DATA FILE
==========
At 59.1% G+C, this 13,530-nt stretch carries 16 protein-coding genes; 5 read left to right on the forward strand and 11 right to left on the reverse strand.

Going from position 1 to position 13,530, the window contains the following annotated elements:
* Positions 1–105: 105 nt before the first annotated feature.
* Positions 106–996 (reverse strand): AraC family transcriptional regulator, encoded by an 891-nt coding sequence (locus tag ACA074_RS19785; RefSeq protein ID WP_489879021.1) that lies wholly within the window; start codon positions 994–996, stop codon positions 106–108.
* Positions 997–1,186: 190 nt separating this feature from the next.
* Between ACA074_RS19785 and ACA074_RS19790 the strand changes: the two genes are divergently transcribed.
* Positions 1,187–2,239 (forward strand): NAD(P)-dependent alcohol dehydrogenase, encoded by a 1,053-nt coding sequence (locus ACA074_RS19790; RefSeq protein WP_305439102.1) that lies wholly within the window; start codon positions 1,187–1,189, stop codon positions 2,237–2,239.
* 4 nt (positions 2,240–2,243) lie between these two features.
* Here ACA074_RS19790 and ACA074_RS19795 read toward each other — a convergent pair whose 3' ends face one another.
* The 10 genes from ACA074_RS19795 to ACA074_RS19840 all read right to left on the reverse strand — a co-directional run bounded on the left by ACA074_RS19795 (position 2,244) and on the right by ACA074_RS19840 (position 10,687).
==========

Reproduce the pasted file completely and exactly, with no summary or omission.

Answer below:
At 59.1% G+C, this 13,530-nt stretch carries 16 protein-coding genes; 5 read left to right on the forward strand and 11 right to left on the reverse strand.

Going from position 1 to position 13,530, the window contains the following annotated elements:
* Positions 1–105: 105 nt before the first annotated feature.
* Positions 106–996 (reverse strand): AraC family transcriptional regulator, encoded by an 891-nt coding sequence (locus tag ACA074_RS19785; RefSeq protein ID WP_489879021.1) that lies wholly within the window; start codon positions 994–996, stop codon positions 106–108.
* Positions 997–1,186: 190 nt separating this feature from the next.
* Between ACA074_RS19785 and ACA074_RS19790 the strand changes: the two genes are divergently transcribed.
* Positions 1,187–2,239 (forward strand): NAD(P)-dependent alcohol dehydrogenase, encoded by a 1,053-nt coding sequence (locus ACA074_RS19790; RefSeq protein WP_305439102.1) that lies wholly within the window; start codon positions 1,187–1,189, stop codon positions 2,237–2,239.
* 4 nt (positions 2,240–2,243) lie between these two features.
* Here ACA074_RS19790 and ACA074_RS19795 read toward each other — a convergent pair whose 3' ends face one another.
* The 10 genes from ACA074_RS19795 to ACA074_RS19840 all read right to left on the reverse strand — a co-directional run bounded on the left by ACA074_RS19795 (position 2,244) and on the right by ACA074_RS19840 (position 10,687).